Quantitative polymerase chain reaction (qPCR) analysis

Total RNA was isolated from cells using TRIzol reagent (Invitrogen; Thermo Fisher Scientific, Inc.). cDNA synthesis was performed with 2 µg isolated RNA using SuperScript III Reverse Transcriptase (Invitrogen; Thermo Fisher Scientific, Inc.). qPCR was performed in 96-well optical plates using a CFX-96 Touch™ Real-Time PCR Detection system (Bio-Rad Laboratories, Inc., Hercules, CA, USA). The PCR reaction was conducted in a total volume of 20 µl: 10 µl 2X SYBR Premix Ex Taq II kit (Takara Bio, Inc., Otsu, Japan), 1 µl diluted template cDNA (~10 ng) and 10 µM each forward and reverse primers. The PCR protocol was conducted as follows: Pre-incubation at 95°C for 30 sec, followed by 40 cycles of denaturation at 95°C for 5 sec and annealing and extension at 60°C for 34 sec. Primers used in the present study were as follows: β-actin, forward 5′-GAAGATCCTGACCGAGCGTG-3′, reverse 5′-CGAAGTCTAGGGCAACATAGCA-3′; and catalase, forward 5′-AGGTGCTTTTGGATACTTTGAGG-3′ and reverse, 5′-CGACTGTGGAGAATCGGACGG-3′. The quantification cycle (Cq) method was employed to evaluate relative alterations in gene expression and the 2−ΔΔCq value was calculated after β-actin normalization (31).

Western blot analysis

Cells were rinsed twice with PBS and lysed in 100 µl lysis buffer [40 mM Tris (pH 8.0), 120 mM NaCl, 0.1% NP-40] on ice for 30 min, after which they were centrifuged at 13,000 × g for 15 min at 4°C. Supernatants were collected and total protein concentrations were determined using the bicinchoninic acid protein assay kit (Beyotime Institute of Biotechnology, Haimen, China). Aliquots (40 µg total protein) of the collected supernatants were boiled for 5 min, separated by 10% SDS-PAGE and transferred to nitrocellulose membranes. The membranes were blocked with 5% non-fat milk for 1 h, and then incubated with primary antibodies (targeting catalase (1:1,000), β-actin (1:5,000), p-AMPKα (1:1,000), AMPKα (1:1,000), FOXO3 (1:1,000), TBP (1:2,000), and PAR (1:1,000) overnight at 4°C), washed with TTBS, and incubated with horseradish peroxidase-conjugated anti-immunoglobulin-G secondary antibodies (cat. nos. 31430 and 31460; 1:5,000 Pierce; Thermo Fisher Scientific, Inc.) for 1 h at room temperature. The blots were visualized using an enhanced chemiluminescence western blotting detection kit (GE Healthcare Life Sciences, Little Chalfont, UK).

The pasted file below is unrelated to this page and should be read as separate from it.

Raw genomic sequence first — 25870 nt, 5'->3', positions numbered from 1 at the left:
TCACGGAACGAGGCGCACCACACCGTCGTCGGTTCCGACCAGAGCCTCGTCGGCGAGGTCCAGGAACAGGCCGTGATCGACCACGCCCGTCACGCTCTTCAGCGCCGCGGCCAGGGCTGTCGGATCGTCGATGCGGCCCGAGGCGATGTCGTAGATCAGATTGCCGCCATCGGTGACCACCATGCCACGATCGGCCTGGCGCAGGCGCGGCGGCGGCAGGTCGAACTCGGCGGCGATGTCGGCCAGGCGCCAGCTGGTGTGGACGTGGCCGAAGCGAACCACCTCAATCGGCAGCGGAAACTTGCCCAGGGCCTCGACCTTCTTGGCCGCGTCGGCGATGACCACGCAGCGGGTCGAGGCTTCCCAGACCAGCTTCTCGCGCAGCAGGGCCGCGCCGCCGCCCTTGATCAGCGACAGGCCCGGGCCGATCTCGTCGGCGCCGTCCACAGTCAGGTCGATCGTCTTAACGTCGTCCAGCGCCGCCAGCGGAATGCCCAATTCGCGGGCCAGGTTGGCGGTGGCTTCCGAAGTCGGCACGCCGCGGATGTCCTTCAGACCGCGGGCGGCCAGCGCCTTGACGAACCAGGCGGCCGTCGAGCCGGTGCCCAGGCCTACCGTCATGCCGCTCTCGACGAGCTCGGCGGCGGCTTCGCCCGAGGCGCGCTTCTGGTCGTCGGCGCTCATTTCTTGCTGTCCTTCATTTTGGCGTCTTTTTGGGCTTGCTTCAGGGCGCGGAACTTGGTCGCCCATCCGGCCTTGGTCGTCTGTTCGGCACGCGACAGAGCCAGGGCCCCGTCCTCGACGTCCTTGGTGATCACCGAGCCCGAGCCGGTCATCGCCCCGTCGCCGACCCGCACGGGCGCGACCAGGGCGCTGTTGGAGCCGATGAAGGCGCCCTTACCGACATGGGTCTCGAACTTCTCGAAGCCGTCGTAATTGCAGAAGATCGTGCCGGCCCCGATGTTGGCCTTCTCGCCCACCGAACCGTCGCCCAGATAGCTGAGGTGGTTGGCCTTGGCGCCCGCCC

Nuclear extract preparation